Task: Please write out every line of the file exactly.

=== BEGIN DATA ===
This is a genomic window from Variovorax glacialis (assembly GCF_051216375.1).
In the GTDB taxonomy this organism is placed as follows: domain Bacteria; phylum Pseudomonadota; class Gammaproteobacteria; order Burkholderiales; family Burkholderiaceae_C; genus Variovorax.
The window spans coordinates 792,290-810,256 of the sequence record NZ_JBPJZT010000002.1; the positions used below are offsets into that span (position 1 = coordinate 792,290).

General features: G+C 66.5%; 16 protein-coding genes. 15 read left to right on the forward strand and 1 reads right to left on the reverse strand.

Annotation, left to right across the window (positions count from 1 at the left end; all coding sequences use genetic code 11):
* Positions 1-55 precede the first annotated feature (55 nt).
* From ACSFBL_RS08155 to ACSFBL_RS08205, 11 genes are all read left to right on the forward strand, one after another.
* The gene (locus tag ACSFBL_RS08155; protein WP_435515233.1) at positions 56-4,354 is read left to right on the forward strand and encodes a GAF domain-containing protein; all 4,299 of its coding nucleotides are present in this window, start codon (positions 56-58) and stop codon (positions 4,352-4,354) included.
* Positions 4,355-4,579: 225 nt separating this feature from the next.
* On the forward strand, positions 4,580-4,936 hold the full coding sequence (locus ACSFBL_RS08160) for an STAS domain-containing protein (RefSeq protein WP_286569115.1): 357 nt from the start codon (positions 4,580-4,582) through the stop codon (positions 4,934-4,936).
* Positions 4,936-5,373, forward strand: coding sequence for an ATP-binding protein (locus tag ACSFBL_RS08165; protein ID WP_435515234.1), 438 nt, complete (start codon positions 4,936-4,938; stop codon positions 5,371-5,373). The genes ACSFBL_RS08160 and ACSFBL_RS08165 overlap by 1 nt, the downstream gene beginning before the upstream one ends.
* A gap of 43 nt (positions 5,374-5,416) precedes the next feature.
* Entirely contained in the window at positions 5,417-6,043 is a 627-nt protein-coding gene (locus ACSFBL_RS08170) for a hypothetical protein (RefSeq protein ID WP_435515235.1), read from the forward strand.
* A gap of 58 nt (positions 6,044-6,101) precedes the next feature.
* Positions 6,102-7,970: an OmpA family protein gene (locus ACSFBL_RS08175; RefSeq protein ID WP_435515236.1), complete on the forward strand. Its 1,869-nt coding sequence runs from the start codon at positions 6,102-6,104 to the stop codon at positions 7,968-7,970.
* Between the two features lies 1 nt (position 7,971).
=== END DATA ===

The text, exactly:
This is a genomic window from Variovorax glacialis (assembly GCF_051216375.1).
In the GTDB taxonomy this organism is placed as follows: domain Bacteria; phylum Pseudomonadota; class Gammaproteobacteria; order Burkholderiales; family Burkholderiaceae_C; genus Variovorax.
The window spans coordinates 792,290-810,256 of the sequence record NZ_JBPJZT010000002.1; the positions used below are offsets into that span (position 1 = coordinate 792,290).

General features: G+C 66.5%; 16 protein-coding genes. 15 read left to right on the forward strand and 1 reads right to left on the reverse strand.

Annotation, left to right across the window (positions count from 1 at the left end; all coding sequences use genetic code 11):
* Positions 1-55 precede the first annotated feature (55 nt).
* From ACSFBL_RS08155 to ACSFBL_RS08205, 11 genes are all read left to right on the forward strand, one after another.
* The gene (locus tag ACSFBL_RS08155; protein WP_435515233.1) at positions 56-4,354 is read left to right on the forward strand and encodes a GAF domain-containing protein; all 4,299 of its coding nucleotides are present in this window, start codon (positions 56-58) and stop codon (positions 4,352-4,354) included.
* Positions 4,355-4,579: 225 nt separating this feature from the next.
* On the forward strand, positions 4,580-4,936 hold the full coding sequence (locus ACSFBL_RS08160) for an STAS domain-containing protein (RefSeq protein WP_286569115.1): 357 nt from the start codon (positions 4,580-4,582) through the stop codon (positions 4,934-4,936).
* Positions 4,936-5,373, forward strand: coding sequence for an ATP-binding protein (locus tag ACSFBL_RS08165; protein ID WP_435515234.1), 438 nt, complete (start codon positions 4,936-4,938; stop codon positions 5,371-5,373). The genes ACSFBL_RS08160 and ACSFBL_RS08165 overlap by 1 nt, the downstream gene beginning before the upstream one ends.
* A gap of 43 nt (positions 5,374-5,416) precedes the next feature.
* Entirely contained in the window at positions 5,417-6,043 is a 627-nt protein-coding gene (locus ACSFBL_RS08170) for a hypothetical protein (RefSeq protein ID WP_435515235.1), read from the forward strand.
* A gap of 58 nt (positions 6,044-6,101) precedes the next feature.
* Positions 6,102-7,970: an OmpA family protein gene (locus ACSFBL_RS08175; RefSeq protein ID WP_435515236.1), complete on the forward strand. Its 1,869-nt coding sequence runs from the start codon at positions 6,102-6,104 to the stop codon at positions 7,968-7,970.
* Between the two features lies 1 nt (position 7,971).